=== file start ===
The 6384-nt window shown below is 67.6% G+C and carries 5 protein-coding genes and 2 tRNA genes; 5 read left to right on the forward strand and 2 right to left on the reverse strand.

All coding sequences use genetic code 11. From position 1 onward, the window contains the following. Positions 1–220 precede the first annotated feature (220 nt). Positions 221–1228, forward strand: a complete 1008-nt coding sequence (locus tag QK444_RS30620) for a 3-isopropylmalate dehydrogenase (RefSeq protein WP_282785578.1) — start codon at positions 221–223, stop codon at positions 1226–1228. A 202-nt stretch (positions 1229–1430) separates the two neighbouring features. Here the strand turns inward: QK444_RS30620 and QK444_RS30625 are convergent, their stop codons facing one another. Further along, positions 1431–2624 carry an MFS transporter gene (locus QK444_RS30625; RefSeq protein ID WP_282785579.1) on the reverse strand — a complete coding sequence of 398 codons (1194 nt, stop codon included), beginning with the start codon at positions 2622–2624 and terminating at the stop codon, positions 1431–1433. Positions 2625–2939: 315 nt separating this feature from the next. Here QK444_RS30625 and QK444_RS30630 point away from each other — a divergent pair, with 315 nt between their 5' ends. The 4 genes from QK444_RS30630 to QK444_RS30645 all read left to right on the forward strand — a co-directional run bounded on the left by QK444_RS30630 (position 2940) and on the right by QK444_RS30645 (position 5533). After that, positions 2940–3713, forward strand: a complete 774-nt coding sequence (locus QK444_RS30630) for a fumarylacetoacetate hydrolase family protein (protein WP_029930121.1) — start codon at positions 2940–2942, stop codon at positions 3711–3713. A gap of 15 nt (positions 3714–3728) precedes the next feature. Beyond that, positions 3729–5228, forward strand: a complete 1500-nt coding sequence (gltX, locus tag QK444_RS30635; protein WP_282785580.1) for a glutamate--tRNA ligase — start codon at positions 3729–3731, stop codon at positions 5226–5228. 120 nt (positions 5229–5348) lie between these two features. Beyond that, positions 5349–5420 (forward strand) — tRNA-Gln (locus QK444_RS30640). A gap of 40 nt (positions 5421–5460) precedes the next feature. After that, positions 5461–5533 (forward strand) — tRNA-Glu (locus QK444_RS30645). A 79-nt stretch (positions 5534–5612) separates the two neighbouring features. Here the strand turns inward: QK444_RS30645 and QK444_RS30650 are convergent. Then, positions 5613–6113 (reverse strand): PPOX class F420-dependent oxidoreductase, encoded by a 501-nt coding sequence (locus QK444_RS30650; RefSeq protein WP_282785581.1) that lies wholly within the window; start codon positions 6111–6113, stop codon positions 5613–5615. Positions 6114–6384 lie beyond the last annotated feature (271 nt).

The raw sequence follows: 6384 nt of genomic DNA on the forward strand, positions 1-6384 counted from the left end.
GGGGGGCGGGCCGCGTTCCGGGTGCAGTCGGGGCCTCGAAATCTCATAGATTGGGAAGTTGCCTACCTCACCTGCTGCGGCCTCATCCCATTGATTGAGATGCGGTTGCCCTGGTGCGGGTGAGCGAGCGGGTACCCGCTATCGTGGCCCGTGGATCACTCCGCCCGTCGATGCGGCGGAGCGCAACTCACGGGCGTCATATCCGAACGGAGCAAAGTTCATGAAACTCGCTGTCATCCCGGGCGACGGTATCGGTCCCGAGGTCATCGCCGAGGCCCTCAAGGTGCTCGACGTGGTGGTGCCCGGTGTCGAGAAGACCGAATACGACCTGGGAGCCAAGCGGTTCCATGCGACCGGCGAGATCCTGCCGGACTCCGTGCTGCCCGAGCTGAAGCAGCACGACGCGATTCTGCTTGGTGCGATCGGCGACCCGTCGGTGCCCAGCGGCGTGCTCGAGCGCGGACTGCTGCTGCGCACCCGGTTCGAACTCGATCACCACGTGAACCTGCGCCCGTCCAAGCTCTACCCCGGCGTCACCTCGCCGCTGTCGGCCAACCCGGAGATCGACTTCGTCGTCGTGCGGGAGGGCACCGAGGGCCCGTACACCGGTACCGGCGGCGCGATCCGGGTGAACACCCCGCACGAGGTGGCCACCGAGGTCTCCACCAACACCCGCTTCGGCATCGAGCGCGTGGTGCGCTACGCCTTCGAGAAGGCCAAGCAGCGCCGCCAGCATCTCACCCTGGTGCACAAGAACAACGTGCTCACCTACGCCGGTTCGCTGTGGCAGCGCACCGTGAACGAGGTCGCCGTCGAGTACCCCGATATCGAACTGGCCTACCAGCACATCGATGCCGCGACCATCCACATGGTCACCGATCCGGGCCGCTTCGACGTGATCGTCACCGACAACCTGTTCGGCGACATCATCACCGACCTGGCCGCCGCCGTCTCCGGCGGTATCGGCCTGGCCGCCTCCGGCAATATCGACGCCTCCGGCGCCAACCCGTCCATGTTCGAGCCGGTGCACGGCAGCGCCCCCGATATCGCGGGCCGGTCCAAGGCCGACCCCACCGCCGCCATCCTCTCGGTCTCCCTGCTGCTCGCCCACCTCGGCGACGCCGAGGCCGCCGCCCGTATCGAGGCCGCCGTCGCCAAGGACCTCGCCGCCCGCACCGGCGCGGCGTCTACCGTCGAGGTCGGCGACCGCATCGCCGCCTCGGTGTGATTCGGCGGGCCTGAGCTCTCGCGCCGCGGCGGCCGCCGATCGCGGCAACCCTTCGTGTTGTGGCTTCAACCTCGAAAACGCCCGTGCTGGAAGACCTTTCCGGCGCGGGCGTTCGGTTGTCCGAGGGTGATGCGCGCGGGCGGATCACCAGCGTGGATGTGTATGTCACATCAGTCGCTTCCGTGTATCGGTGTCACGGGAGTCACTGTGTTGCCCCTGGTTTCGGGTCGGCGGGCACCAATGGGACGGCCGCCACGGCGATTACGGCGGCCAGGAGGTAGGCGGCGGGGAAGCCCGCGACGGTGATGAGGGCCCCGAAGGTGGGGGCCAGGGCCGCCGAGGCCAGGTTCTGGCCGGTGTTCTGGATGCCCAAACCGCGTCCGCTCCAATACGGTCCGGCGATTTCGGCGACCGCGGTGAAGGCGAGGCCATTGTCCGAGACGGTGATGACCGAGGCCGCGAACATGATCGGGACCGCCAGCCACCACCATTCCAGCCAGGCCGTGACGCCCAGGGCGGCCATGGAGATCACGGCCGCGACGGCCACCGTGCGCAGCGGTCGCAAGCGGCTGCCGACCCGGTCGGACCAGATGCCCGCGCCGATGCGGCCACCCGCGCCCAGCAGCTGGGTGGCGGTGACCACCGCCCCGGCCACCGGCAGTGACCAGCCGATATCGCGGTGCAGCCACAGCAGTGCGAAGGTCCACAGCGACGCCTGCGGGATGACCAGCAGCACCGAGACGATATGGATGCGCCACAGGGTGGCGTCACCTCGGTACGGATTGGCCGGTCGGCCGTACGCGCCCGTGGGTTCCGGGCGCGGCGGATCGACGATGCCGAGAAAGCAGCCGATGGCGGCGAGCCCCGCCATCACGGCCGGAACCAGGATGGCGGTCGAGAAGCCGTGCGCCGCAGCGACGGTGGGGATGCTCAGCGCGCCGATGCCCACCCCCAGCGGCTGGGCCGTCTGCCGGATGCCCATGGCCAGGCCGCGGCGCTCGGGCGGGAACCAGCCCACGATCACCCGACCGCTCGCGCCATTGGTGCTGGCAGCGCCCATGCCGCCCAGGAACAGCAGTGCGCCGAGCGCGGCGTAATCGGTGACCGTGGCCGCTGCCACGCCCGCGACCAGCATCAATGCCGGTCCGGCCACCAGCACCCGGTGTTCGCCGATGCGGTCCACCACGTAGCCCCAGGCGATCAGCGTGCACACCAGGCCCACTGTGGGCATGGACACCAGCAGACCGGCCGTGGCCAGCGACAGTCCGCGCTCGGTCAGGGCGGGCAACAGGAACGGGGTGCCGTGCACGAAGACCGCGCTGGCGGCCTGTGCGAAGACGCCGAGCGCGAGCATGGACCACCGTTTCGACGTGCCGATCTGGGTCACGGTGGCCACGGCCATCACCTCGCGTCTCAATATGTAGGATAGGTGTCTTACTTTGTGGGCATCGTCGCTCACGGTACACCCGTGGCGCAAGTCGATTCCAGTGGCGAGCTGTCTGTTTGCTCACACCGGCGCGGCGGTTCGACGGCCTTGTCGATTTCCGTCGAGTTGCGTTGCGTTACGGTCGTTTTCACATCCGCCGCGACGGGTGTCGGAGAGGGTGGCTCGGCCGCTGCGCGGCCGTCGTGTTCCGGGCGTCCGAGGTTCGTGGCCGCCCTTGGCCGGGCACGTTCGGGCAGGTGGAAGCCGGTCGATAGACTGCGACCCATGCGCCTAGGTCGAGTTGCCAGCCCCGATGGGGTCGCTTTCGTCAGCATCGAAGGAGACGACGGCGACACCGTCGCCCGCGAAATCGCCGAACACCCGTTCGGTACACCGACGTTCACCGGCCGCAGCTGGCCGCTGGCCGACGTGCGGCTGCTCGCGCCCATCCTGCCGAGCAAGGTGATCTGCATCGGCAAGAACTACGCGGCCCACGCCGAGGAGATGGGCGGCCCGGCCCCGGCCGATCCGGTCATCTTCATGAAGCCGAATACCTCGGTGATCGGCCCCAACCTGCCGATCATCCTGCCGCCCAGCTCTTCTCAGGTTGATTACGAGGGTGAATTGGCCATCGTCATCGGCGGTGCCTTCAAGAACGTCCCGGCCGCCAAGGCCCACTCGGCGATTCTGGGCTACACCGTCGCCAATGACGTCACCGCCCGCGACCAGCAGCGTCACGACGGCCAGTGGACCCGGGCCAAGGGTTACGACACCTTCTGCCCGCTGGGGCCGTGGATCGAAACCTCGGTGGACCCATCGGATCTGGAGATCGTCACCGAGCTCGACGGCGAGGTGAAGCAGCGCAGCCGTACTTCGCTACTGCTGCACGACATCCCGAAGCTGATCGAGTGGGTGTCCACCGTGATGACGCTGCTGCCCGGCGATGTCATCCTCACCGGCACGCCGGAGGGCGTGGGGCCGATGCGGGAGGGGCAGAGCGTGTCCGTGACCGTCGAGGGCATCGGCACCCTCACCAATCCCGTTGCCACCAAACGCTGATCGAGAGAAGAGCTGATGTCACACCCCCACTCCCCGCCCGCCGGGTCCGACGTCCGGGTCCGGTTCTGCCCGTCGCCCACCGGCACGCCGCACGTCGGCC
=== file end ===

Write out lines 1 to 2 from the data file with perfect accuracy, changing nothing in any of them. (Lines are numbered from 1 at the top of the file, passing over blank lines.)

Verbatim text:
The 6384-nt window shown below is 67.6% G+C and carries 5 protein-coding genes and 2 tRNA genes; 5 read left to right on the forward strand and 2 right to left on the reverse strand.

All coding sequences use genetic code 11. From position 1 onward, the window contains the following. Positions 1–220 precede the first annotated feature (220 nt). Positions 221–1228, forward strand: a complete 1008-nt coding sequence (locus tag QK444_RS30620) for a 3-isopropylmalate dehydrogenase (RefSeq protein WP_282785578.1) — start codon at positions 221–223, stop codon at positions 1226–1228. A 202-nt stretch (positions 1229–1430) separates the two neighbouring features. Here the strand turns inward: QK444_RS30620 and QK444_RS30625 are convergent, their stop codons facing one another. Further along, positions 1431–2624 carry an MFS transporter gene (locus QK444_RS30625; RefSeq protein ID WP_282785579.1) on the reverse strand — a complete coding sequence of 398 codons (1194 nt, stop codon included), beginning with the start codon at positions 2622–2624 and terminating at the stop codon, positions 1431–1433. Positions 2625–2939: 315 nt separating this feature from the next. Here QK444_RS30625 and QK444_RS30630 point away from each other — a divergent pair, with 315 nt between their 5' ends. The 4 genes from QK444_RS30630 to QK444_RS30645 all read left to right on the forward strand — a co-directional run bounded on the left by QK444_RS30630 (position 2940) and on the right by QK444_RS30645 (position 5533). After that, positions 2940–3713, forward strand: a complete 774-nt coding sequence (locus QK444_RS30630) for a fumarylacetoacetate hydrolase family protein (protein WP_029930121.1) — start codon at positions 2940–2942, stop codon at positions 3711–3713. A gap of 15 nt (positions 3714–3728) precedes the next feature. Beyond that, positions 3729–5228, forward strand: a complete 1500-nt coding sequence (gltX, locus tag QK444_RS30635; protein WP_282785580.1) for a glutamate--tRNA ligase — start codon at positions 3729–3731, stop codon at positions 5226–5228. 120 nt (positions 5229–5348) lie between these two features. Beyond that, positions 5349–5420 (forward strand) — tRNA-Gln (locus QK444_RS30640). A gap of 40 nt (positions 5421–5460) precedes the next feature. After that, positions 5461–5533 (forward strand) — tRNA-Glu (locus QK444_RS30645). A 79-nt stretch (positions 5534–5612) separates the two neighbouring features. Here the strand turns inward: QK444_RS30645 and QK444_RS30650 are convergent. Then, positions 5613–6113 (reverse strand): PPOX class F420-dependent oxidoreductase, encoded by a 501-nt coding sequence (locus QK444_RS30650; RefSeq protein WP_282785581.1) that lies wholly within the window; start codon positions 6111–6113, stop codon positions 5613–5615. Positions 6114–6384 lie beyond the last annotated feature (271 nt).